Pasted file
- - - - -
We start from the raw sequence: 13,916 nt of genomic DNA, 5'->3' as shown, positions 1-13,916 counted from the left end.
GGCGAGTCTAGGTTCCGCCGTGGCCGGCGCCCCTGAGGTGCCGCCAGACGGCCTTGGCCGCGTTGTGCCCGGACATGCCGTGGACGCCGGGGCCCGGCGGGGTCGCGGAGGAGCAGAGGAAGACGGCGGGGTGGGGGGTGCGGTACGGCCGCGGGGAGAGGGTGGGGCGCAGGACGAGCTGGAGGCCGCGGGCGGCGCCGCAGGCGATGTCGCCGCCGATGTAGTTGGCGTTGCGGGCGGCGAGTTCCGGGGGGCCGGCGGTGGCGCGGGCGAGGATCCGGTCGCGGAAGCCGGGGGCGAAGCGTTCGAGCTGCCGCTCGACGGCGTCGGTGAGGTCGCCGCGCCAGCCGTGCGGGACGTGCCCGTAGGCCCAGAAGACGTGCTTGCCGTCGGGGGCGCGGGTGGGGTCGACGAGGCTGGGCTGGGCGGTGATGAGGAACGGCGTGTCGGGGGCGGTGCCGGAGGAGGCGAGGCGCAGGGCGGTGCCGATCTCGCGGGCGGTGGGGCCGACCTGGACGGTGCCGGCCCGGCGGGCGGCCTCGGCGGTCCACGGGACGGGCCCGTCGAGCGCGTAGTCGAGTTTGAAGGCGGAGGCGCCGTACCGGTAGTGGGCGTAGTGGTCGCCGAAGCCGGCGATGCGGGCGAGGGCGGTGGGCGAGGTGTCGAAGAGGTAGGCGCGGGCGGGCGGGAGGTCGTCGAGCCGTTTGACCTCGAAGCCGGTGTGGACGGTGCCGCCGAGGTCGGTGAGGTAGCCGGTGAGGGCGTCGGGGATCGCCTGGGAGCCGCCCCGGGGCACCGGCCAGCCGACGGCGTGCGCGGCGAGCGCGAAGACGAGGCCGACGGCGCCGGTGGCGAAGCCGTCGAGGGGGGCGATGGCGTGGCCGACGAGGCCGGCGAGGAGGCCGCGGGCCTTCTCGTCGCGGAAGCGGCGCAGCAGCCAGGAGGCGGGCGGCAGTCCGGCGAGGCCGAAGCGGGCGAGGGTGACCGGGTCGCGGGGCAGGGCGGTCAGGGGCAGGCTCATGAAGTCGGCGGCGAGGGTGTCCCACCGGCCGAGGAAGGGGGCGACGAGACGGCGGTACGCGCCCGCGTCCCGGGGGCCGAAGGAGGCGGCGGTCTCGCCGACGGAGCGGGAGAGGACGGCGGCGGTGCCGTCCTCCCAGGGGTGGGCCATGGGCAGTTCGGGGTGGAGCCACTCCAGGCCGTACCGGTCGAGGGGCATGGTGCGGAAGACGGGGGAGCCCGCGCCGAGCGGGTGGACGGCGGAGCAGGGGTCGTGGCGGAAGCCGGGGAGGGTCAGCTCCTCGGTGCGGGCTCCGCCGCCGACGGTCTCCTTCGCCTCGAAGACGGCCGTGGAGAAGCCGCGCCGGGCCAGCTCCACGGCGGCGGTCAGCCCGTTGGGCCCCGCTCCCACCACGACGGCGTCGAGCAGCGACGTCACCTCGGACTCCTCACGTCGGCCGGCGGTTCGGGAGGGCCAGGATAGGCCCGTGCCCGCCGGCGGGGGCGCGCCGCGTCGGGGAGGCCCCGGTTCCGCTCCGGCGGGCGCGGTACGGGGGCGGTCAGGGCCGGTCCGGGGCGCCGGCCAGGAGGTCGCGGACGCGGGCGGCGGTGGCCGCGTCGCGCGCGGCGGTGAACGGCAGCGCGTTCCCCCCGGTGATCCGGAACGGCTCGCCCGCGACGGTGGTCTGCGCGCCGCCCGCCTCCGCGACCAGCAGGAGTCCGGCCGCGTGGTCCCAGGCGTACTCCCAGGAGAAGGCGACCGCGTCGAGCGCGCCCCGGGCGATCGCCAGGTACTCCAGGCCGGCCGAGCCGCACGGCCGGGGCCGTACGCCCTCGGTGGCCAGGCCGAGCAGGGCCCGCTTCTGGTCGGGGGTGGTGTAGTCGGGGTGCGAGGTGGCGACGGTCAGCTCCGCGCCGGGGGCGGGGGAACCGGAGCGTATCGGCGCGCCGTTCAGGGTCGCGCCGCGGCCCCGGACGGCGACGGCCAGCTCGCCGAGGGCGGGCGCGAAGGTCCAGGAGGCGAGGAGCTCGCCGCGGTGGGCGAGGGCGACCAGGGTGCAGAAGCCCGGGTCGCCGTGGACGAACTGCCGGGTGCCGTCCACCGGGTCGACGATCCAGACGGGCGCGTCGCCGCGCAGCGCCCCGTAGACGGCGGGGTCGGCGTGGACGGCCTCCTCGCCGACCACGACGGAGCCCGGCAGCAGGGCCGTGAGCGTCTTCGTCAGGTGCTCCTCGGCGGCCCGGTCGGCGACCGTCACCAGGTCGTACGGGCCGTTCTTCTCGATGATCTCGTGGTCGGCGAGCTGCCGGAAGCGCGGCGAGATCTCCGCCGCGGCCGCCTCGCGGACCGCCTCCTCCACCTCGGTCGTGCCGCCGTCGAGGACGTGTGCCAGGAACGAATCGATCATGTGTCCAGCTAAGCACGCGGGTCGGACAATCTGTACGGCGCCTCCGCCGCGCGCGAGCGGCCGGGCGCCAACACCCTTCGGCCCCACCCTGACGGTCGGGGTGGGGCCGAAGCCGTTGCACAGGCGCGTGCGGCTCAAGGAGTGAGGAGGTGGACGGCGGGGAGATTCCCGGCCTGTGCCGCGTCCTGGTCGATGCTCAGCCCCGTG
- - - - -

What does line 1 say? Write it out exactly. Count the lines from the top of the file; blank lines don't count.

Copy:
We start from the raw sequence: 13,916 nt of genomic DNA, 5'->3' as shown, positions 1-13,916 counted from the left end.